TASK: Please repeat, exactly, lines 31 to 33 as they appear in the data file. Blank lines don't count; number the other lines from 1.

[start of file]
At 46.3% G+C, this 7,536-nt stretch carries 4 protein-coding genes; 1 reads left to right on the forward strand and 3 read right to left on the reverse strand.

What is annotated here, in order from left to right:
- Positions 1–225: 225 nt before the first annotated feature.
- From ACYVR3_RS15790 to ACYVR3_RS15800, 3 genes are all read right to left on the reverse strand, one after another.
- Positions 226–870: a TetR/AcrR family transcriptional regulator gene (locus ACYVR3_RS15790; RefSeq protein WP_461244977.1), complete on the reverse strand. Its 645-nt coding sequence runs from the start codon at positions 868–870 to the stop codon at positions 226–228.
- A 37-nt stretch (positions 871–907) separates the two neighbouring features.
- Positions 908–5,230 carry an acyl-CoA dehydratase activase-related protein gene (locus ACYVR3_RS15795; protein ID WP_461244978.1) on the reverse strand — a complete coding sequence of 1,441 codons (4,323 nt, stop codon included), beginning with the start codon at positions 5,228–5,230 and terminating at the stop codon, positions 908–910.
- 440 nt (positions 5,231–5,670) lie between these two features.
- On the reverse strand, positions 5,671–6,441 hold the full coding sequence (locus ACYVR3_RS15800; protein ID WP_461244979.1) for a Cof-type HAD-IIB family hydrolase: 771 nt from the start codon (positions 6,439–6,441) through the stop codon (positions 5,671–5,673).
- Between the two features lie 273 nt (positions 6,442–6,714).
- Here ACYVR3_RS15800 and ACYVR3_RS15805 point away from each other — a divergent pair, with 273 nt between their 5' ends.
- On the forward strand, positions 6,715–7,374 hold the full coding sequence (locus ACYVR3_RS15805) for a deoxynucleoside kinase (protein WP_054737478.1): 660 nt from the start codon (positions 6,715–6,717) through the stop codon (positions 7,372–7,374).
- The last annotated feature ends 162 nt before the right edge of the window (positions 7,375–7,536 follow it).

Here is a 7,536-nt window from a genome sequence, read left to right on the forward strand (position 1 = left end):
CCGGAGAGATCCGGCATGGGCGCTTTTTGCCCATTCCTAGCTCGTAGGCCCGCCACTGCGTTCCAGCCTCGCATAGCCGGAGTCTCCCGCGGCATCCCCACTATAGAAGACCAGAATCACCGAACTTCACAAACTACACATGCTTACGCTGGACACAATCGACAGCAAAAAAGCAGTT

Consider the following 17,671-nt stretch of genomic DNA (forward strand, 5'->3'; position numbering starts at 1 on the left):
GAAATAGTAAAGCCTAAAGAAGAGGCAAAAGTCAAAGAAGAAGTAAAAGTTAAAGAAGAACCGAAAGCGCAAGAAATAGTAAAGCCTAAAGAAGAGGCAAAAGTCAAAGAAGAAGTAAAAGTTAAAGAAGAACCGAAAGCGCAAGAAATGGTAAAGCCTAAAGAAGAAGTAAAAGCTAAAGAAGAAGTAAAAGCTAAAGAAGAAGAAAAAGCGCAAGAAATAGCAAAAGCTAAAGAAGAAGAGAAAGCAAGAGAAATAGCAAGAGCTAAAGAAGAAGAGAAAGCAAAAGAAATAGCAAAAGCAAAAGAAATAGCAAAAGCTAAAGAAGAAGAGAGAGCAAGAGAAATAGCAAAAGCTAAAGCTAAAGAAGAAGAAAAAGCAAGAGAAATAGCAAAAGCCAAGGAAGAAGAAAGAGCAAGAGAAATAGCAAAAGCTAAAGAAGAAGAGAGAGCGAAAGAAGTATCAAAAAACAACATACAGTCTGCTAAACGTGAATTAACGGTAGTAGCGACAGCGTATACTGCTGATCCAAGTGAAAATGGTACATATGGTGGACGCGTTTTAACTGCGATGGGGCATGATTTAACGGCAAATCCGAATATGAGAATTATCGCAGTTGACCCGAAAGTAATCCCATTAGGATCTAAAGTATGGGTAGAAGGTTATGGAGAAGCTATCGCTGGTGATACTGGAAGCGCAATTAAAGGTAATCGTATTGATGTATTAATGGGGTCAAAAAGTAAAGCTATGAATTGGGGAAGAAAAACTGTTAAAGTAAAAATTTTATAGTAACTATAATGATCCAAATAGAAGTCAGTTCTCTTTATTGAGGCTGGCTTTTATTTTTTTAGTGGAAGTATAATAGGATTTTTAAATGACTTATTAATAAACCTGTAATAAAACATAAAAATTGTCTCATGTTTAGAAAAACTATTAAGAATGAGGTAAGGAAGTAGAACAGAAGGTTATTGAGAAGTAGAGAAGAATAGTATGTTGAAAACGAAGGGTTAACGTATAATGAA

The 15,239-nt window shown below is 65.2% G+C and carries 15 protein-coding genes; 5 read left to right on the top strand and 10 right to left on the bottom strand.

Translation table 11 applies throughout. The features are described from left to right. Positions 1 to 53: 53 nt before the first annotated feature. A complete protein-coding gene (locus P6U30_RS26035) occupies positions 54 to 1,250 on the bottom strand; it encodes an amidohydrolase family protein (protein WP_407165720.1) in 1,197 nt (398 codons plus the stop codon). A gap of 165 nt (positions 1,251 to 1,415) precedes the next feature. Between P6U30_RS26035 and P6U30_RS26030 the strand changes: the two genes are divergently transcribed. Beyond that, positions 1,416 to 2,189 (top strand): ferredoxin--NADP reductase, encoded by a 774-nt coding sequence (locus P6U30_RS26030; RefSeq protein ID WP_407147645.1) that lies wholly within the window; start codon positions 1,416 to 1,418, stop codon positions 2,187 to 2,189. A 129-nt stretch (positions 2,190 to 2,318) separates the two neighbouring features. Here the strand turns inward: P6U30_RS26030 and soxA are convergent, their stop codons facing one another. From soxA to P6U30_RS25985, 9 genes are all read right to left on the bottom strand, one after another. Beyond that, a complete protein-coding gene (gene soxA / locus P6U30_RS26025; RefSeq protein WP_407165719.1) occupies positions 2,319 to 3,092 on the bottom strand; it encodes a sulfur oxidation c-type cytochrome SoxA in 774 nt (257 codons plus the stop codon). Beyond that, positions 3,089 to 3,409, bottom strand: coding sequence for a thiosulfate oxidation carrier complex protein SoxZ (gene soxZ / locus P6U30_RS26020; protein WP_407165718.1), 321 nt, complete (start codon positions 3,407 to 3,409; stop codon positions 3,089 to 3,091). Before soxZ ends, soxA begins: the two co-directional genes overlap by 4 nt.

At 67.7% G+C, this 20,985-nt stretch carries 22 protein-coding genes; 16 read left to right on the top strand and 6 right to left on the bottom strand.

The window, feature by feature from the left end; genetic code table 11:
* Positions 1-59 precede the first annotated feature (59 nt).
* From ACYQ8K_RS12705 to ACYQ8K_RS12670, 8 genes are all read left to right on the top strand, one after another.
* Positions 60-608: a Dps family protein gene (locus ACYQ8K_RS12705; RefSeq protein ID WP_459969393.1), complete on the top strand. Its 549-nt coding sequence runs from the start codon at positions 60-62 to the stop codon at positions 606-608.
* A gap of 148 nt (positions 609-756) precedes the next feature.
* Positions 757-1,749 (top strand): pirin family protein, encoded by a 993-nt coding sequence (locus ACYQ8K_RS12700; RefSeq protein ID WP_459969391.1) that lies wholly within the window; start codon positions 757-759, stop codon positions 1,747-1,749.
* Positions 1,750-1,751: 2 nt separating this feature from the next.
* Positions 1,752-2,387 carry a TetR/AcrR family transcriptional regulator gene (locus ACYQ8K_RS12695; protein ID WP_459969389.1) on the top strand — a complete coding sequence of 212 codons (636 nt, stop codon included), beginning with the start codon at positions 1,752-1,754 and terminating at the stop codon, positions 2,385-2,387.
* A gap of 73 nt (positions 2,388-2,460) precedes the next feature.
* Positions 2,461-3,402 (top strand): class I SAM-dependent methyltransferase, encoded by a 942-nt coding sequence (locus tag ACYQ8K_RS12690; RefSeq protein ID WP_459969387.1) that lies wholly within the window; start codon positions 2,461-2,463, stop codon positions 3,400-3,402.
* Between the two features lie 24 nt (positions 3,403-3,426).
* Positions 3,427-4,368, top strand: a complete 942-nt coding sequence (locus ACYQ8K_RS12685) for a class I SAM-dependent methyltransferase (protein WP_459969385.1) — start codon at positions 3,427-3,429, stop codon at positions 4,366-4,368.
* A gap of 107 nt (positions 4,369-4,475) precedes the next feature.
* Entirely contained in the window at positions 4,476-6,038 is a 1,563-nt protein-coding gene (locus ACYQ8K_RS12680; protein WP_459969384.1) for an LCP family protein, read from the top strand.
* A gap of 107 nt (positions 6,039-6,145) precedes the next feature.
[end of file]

* Between the two features lie 24 nt (positions 3,403-3,426).
* Positions 3,427-4,368, top strand: a complete 942-nt coding sequence (locus ACYQ8K_RS12685) for a class I SAM-dependent methyltransferase (protein WP_459969385.1) — start codon at positions 3,427-3,429, stop codon at positions 4,366-4,368.
* A gap of 107 nt (positions 4,369-4,475) precedes the next feature.